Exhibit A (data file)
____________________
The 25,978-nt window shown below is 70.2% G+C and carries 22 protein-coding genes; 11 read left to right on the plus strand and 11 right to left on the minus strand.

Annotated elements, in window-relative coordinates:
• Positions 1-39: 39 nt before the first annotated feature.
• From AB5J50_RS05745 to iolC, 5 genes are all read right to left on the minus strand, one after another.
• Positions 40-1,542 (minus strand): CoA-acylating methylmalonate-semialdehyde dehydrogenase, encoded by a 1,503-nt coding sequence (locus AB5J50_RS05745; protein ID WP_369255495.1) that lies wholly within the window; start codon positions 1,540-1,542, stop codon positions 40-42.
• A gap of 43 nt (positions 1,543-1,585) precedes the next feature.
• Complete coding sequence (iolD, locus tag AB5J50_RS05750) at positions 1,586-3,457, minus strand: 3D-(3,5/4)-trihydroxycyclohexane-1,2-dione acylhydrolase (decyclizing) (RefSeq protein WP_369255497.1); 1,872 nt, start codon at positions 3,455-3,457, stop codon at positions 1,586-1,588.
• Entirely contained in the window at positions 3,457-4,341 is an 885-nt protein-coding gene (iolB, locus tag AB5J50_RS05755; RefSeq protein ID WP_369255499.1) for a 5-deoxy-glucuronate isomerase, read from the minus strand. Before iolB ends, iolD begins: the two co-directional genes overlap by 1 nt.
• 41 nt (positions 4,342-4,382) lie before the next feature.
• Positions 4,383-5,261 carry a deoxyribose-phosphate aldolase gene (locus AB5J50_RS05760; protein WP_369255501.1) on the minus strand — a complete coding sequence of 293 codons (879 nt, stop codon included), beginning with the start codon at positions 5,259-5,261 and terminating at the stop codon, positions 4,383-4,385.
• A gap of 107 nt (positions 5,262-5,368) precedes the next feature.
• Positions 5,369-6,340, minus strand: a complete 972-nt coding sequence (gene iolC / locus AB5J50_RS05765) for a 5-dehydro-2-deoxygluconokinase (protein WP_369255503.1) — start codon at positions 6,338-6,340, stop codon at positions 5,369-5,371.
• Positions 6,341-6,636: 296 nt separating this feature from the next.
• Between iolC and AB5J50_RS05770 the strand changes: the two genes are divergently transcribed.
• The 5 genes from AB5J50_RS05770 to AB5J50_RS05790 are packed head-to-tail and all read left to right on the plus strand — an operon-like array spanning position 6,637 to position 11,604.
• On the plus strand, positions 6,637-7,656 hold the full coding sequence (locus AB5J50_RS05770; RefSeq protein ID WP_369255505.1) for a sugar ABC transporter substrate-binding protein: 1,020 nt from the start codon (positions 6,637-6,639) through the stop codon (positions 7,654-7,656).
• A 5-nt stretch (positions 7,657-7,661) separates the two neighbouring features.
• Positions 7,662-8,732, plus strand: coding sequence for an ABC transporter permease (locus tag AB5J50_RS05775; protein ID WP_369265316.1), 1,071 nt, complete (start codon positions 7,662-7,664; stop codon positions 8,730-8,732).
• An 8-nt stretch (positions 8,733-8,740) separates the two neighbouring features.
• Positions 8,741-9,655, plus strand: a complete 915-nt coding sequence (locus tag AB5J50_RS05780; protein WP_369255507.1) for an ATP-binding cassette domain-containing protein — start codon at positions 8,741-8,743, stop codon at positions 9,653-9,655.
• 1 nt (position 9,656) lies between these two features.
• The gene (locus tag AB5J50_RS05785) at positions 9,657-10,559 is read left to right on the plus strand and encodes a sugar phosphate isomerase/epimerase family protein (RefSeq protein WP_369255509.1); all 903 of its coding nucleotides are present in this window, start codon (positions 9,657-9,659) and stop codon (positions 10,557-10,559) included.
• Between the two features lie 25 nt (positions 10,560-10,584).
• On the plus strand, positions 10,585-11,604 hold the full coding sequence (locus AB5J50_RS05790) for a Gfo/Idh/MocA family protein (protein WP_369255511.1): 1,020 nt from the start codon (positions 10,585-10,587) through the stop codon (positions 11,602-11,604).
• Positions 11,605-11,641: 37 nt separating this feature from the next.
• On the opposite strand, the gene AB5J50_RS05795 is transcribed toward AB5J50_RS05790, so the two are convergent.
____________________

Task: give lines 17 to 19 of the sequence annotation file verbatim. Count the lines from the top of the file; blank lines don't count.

• A 5-nt stretch (positions 7,657-7,661) separates the two neighbouring features.
• Positions 7,662-8,732, plus strand: coding sequence for an ABC transporter permease (locus tag AB5J50_RS05775; protein ID WP_369265316.1), 1,071 nt, complete (start codon positions 7,662-7,664; stop codon positions 8,730-8,732).
• An 8-nt stretch (positions 8,733-8,740) separates the two neighbouring features.